Food-based dietary guidelines

Food-based dietary guidelines - Sweden

Official name

Find your way to eat greener, not too much and be active! (Hitta ditt sätt att äta grönare, lagom mycket och röra på dig)

Publication year

The Swedish National Food Agency (Livsmedelsverket) published the revised version of the national dietary guidelines in 2015.


Target audience

Website (Swedish and English)

General population

Brochure (Swedish and English)

General population

Text in “easy to read” Swedish

General population with Swedish as second language or reading difficulties

Short films about vegetables, fish and whole grain (Swedish)

General population

Risk management report (Swedish and English)

Academic community

Digital quiz – Matvanekollen (Swedish)

General population

Tutorial on the digital quiz

Health workers

Short animation for waiting room

Health centers

Web training for health professionals

Health workers

Guidelines for public meals

Public meal providers

Development process

The Swedish dietary guidelines are aimed at healthy adults, adolescents and children 2 years and over and can be adjusted to different food cultures. Recommendations for specific population groups (pregnant and lactating women, infants and children under 2 years of age) and vegetarians are provided separately.

The FBDGs are based on the Nordic Nutritional Recommendations (NNR 2012), knowledge of the population's dietary habits and scientific knowledge of the environmental impact of various food groups.

The development of the guidelines was carried out in 2014-2015 in collaboration with different stakeholders through a reference group with representatives from other governmental bodies, such as the Public Health Agency and the Swedish Board of Agriculture and research centres.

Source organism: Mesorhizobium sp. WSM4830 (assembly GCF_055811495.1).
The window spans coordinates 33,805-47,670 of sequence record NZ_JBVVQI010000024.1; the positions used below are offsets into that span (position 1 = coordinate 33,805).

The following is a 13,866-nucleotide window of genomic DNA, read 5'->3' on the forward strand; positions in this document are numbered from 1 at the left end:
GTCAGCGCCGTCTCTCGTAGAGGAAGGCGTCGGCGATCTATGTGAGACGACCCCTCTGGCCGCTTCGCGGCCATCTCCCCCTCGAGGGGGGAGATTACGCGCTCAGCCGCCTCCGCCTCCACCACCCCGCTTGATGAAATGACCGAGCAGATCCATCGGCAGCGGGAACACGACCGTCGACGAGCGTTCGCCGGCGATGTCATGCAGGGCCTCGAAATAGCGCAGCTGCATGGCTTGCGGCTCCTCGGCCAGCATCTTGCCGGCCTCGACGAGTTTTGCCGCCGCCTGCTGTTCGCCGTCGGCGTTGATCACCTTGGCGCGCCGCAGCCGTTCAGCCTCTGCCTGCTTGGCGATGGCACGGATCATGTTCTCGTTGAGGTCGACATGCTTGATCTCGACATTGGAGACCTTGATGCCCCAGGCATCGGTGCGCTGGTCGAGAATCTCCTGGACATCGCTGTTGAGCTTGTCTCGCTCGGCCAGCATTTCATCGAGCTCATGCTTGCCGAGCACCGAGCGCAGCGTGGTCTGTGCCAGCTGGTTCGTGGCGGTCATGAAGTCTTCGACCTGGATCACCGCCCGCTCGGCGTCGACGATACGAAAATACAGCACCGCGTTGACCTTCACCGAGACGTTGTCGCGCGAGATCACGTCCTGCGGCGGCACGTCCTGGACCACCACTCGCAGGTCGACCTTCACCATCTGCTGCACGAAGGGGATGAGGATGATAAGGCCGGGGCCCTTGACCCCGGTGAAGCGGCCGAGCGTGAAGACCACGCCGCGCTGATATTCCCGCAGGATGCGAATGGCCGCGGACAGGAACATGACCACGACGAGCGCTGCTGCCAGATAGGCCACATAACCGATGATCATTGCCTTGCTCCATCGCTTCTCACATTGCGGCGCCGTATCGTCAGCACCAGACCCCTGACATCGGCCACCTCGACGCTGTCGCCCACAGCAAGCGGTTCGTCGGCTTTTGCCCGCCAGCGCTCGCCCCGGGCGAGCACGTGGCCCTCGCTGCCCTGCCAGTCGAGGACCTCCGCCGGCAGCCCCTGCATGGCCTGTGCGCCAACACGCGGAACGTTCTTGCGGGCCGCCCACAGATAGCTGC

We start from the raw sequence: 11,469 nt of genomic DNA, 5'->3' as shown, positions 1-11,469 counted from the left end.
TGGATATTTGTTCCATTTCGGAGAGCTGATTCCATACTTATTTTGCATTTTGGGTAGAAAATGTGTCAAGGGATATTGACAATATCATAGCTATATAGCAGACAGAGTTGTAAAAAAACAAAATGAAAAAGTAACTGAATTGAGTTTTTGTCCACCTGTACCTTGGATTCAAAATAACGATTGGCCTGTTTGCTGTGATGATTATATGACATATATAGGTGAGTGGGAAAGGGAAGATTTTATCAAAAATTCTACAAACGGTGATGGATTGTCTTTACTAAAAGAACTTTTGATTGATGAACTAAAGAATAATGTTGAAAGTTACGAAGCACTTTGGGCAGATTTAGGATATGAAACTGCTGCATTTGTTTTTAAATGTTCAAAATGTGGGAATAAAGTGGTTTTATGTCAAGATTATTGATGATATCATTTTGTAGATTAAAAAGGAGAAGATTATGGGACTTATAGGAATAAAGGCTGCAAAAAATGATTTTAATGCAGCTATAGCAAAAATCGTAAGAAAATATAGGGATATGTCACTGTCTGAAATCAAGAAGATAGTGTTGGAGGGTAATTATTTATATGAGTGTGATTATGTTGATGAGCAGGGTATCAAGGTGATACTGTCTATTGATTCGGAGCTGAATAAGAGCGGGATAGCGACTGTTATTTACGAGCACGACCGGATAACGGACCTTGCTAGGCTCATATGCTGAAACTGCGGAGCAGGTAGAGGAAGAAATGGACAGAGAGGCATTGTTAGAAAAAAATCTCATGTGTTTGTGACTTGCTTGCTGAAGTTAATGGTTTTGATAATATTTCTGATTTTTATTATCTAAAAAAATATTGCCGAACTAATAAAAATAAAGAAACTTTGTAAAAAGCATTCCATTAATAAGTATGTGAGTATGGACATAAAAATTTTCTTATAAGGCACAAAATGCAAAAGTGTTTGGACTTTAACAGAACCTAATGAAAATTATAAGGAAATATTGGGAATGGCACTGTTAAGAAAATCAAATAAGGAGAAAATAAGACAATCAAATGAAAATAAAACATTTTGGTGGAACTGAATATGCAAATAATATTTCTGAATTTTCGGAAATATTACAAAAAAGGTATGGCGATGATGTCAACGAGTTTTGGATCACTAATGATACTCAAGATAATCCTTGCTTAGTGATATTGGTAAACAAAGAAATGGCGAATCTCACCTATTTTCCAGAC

Open hearings with experts in the fields of public health and nutrition, the food industry, consumer associations and patient organizations, as well as consultations with the general public were conducted. The guidelines were tested with consumers to ensure that they are easily understood in terms of the content of the messages, the language and choice of images.

A technical report has been published that outlines the available evidence that forms the basis for each of the recommendations.


The official body responsible for the development and implementation of the FBDGs in Sweden is the National Food Agency, which has a close collaboration with the Social Board of Health and Welfare.

A training for health care professionals has been developed and launched in collaboration with the Social Board of Health and Welfare. The National Food Agency has also developed special information on their website aimed at healthcare professionals. Newsletters addressed to the profession is another way used to promote the FBDGs as well as a national network for good eating habits with representatives from the regions and other authorities.

Several activities have been undertaken to implement the FBDGs and they are used as a basis for different guidelines for public meals, such as preschool, school, hospitals and elderly care.

There is no official implementation plan.